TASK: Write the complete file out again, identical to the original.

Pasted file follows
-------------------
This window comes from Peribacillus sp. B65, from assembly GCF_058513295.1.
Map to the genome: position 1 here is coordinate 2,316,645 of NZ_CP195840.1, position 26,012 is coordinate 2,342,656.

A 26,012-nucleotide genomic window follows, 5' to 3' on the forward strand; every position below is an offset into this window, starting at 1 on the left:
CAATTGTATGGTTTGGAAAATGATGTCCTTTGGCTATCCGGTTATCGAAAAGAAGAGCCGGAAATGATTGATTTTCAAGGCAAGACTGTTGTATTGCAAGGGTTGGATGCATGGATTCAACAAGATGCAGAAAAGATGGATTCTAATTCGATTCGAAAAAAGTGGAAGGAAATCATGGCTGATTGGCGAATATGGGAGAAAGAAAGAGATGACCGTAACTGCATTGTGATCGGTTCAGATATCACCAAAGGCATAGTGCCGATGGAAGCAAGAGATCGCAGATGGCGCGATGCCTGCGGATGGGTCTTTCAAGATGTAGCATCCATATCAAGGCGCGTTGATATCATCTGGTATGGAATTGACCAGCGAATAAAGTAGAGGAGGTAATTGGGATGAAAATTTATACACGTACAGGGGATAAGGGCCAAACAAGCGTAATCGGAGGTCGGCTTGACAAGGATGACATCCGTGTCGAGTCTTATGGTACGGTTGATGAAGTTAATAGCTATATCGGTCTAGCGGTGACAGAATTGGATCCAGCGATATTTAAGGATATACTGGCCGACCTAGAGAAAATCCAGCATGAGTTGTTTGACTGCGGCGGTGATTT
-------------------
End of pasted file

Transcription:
This window comes from Peribacillus sp. B65, from assembly GCF_058513295.1.
Map to the genome: position 1 here is coordinate 2,316,645 of NZ_CP195840.1, position 26,012 is coordinate 2,342,656.

A 26,012-nucleotide genomic window follows, 5' to 3' on the forward strand; every position below is an offset into this window, starting at 1 on the left:
CAATTGTATGGTTTGGAAAATGATGTCCTTTGGCTATCCGGTTATCGAAAAGAAGAGCCGGAAATGATTGATTTTCAAGGCAAGACTGTTGTATTGCAAGGGTTGGATGCATGGATTCAACAAGATGCAGAAAAGATGGATTCTAATTCGATTCGAAAAAAGTGGAAGGAAATCATGGCTGATTGGCGAATATGGGAGAAAGAAAGAGATGACCGTAACTGCATTGTGATCGGTTCAGATATCACCAAAGGCATAGTGCCGATGGAAGCAAGAGATCGCAGATGGCGCGATGCCTGCGGATGGGTCTTTCAAGATGTAGCATCCATATCAAGGCGCGTTGATATCATCTGGTATGGAATTGACCAGCGAATAAAGTAGAGGAGGTAATTGGGATGAAAATTTATACACGTACAGGGGATAAGGGCCAAACAAGCGTAATCGGAGGTCGGCTTGACAAGGATGACATCCGTGTCGAGTCTTATGGTACGGTTGATGAAGTTAATAGCTATATCGGTCTAGCGGTGACAGAATTGGATCCAGCGATATTTAAGGATATACTGGCCGACCTAGAGAAAATCCAGCATGAGTTGTTTGACTGCGGCGGTGATTT